Six great ways to use zucchini


Zucchini ricotta fritters

What is the Doctor Who master race of the vegetable garden? Zucchini, of course. All this summer’s rain, sun and heat has produced a bumper crop in our garden, even thought just one vine survived spring groundhog predation!

We are enjoying the glut, and I say so without sarcasm. This plant is a gift to the summer cook. Just don’t turn your back for three days.

In case you run out of things to do with your zucchini harvest, here are six of my favourite ways to use them.

Zucchini ricotta fritters

These appear in the image above. Grate two medium zucchini. Combine it in a large bowl with ½ cup ricotta cheese, 2 large eggs, grated zest of one lemon, one or two finely chopped garlic scapes or cloves, a finely chopped small red onion, and salt and pepper to taste. Some chopped dill or other fresh herbs can also be added. Finally, blend in ¾ cup all-purpose flour (a gluten-free flour blend works fine). Heat ½ cm olive oil in a cast iron skillet over medium-high heat. Place hearty spoonfuls of batter in the hot oil, flatten them and fry on each side for a couple minutes, then put them in a warm oven while you do the rest.

Vegetarian lasagna

Grate or mince 5 carrots, 1 medium zucchini, 2 sticks of celery, 2 garlic cloves, a small onion and 2 tablespoons of fresh parsley or basil. Brown ¼ cup of butter over medium heat, then sauté the vegies 10 minutes. Add two big cans of tomato sauce and simmer for two hours. Grate 450 g of mozzarella. Assemble sauce and cheese in layers with boiled or oven-ready lasagna noodles, cover with foil and bake for 40 minutes in a 350°F oven. Here is my complete recipe.

Lasagna alternatives

For a low-carb lasagna alternative, try eliminating the pasta. Cut some medium zucchini into 5 mm slices, place them on a well-oiled baking sheet, turning once to coat, and roast at 450°F for 15 minutes. Then use the roasted slices instead of pasta in your favourite lasagna recipe.

Easy paleo zucchini brownies

I made these easy brownies for a party recently and they were yummy. Philosophically, I do not see how chocolate, baking soda or all these spices belong in the paleo diet. Personally, I do not care. These brownies taste good and are reasonably healthy.

Combine 1 cup almond butter, 1 small grated zucchini, 1/3 cup honey, 1 egg, 1 teaspoon each of vanilla, baking soda and cinnamon, ½ teaspoon each of nutmeg and allspice, and 1 cup of dark chocolate chips. Spread in a square baking pan and bake at 350°

Zucchini boats

Cut two small zucchinis in half and scoop out the pulp. Steam the shells until barely tender. Sauté 1 tablespoon minced onion or garlic until softened, then add zucchini pulp and sauté until tender. Crack an egg into the pan. Add some fresh chives, parsley or dill. Season to taste with salt and pepper. Fry until the white starts to cook, then scramble briefly, not allowing the eggs to dry out. Scoop the pulp back into the shells, grate cheddar cheese overtop and broil until the top starts to brown.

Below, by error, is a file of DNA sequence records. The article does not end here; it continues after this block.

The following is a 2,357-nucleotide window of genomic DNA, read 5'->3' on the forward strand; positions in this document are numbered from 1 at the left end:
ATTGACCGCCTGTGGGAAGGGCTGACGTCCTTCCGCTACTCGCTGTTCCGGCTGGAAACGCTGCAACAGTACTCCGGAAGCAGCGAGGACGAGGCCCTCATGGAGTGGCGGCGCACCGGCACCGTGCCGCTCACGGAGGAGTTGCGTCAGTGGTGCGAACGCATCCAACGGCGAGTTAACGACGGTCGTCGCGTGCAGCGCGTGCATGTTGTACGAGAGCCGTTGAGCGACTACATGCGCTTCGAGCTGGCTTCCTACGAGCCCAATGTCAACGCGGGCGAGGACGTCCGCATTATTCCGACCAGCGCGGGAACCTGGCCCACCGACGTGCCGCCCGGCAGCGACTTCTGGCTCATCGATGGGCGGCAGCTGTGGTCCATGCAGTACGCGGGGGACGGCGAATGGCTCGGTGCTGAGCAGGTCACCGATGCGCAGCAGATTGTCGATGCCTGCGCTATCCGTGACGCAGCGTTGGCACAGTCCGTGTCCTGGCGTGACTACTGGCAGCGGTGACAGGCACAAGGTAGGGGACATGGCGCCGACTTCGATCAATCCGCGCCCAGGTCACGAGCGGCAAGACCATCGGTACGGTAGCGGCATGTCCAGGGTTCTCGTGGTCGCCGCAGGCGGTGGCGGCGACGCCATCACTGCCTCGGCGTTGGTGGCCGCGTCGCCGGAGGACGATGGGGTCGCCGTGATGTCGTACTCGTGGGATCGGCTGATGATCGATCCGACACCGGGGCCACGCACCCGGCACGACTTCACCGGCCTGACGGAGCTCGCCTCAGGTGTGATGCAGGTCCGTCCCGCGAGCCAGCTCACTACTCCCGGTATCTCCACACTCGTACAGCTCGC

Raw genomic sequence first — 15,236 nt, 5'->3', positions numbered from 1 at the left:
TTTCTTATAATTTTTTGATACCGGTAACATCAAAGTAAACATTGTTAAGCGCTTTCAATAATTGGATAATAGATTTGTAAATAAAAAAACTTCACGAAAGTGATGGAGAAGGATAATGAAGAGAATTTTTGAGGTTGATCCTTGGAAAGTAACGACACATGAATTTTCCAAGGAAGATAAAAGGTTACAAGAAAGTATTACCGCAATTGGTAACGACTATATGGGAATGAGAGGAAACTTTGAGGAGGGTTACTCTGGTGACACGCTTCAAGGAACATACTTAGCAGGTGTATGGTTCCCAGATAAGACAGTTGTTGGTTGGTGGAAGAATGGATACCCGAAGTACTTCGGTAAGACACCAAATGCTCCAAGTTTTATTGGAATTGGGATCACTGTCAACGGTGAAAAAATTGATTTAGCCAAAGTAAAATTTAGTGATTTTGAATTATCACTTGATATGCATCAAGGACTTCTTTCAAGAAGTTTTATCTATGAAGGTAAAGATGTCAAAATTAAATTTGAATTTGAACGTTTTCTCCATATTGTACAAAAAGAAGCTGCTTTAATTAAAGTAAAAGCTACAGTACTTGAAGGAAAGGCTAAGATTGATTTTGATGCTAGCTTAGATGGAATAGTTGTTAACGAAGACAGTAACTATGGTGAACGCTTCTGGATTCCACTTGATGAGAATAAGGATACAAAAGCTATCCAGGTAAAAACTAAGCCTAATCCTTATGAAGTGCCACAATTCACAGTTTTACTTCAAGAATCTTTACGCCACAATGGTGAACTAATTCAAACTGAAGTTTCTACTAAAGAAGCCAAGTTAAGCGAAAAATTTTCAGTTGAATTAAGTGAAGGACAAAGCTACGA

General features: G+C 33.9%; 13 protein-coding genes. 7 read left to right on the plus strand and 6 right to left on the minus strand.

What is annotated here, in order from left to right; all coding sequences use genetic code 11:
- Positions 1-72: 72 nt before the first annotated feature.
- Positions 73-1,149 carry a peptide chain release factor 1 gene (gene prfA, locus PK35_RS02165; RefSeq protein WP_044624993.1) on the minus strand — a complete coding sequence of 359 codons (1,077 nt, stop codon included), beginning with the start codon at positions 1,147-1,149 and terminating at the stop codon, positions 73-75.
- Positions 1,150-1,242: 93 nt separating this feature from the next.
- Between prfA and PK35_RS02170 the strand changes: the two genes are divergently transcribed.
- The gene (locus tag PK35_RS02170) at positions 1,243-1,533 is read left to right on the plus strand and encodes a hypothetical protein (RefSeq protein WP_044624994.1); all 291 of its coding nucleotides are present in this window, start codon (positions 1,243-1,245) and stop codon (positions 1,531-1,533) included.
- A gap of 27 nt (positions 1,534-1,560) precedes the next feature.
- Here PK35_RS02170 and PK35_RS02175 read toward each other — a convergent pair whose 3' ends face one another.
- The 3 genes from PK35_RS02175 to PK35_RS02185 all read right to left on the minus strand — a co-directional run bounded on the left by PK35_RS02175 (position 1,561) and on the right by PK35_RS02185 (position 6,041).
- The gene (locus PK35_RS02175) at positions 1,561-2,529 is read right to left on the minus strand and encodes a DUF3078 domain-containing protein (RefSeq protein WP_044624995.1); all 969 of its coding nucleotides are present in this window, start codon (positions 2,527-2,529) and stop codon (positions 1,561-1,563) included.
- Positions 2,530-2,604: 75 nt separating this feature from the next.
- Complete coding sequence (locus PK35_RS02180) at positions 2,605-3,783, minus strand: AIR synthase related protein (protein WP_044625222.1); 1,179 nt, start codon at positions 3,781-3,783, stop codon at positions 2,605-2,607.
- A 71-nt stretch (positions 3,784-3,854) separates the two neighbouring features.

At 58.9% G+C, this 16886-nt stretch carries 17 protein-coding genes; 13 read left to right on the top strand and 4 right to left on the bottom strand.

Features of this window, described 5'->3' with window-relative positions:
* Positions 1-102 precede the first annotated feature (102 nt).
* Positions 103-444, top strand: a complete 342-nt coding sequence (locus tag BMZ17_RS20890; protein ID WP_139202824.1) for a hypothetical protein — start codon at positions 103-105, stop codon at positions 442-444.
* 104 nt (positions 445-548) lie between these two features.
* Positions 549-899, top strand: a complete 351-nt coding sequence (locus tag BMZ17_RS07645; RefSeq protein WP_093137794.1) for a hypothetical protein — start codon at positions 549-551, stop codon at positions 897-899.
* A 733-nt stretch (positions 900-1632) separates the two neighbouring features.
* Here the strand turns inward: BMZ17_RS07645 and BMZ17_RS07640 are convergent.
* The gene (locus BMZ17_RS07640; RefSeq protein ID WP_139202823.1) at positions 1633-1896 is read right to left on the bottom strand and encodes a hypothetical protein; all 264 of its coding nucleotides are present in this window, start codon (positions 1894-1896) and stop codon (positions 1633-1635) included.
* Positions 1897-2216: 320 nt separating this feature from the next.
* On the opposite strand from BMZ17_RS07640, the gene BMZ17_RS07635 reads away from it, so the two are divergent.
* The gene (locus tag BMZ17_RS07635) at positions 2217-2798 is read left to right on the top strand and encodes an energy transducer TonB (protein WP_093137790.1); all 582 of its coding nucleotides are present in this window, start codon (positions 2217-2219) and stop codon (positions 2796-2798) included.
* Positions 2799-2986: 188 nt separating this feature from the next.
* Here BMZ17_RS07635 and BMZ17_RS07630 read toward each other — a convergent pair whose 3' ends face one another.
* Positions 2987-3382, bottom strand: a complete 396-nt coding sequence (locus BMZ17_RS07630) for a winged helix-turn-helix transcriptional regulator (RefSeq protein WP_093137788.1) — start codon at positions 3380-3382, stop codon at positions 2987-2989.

Pasta with basil margarita shrimp

Peal 450 g of raw shrimp and marinade 30 minutes in a mixture of ¼ cup chopped, fresh basil, ¼ cup tomato paste, 2 tablespoons olive oil, minced garlic, 2 oz. tequila, juice of two limes, salt, pepper and a pinch of cayenne. Chop one medium zucchini into bite-sized pieces. Sauté shrimp mixture over medium-high heat. Before shrimp are thoroughly pink, add zucchini and stir one more minute. Stir in cooked, fresh pasta to heat through then add another ¼ cup chopped, fresh basil. Serve with grated parmesan and pepper to taste. The complete recipe is here.

7 thoughts on “Six great ways to use zucchini

  1. Good to have some healthy recipes and I love zucchini.They seem lighter and healthier any way used. Thanks

  2. Thanks for the paleo link. I have a friend who is gradually easing into that diet to help with leaky gut syndrome. She says it’s really helping her but wonders what she’ll make next. I myself do something similar, but not quite as intense. I can tolerate gluten and grains, with no obvious issues, but I’m aware of the benefit of sprouted grains and have managed maybe 50% of the time relying on sprouted-grain bread. 🙂

    1. Joe, are you able to buy sprouted-grain bread? I have not seen it yet, although I don’t pay much attention to bread because of my diet. It would be interesting to try. I started sprouting seeds about 18 months ago and enjoyed it, but it was one more act of planning I couldn’t keep up with.

      1. The options are few and it’s not cheap, but then good food is not cheap. I don’t know what’s available in your area but I have seen at least 3 brands of sprouted-grain bread hereabouts. It’s a good idea to refrigerate the loaf after opening it. I rather like what I’ve had so far. One strange thing about where I live is we have over a dozen natural food co-ops (a new one is being considered about 5 blocks from my home), several fresh/organic/natural foods stores that are not cooperatives, around 4 Whole Foods mega-stores, and 2 or 3 Trader Joe’s which carries some organic foods. This is in addition to well over a dozen farmers’ markets of various sizes that are scattered all over the metro.

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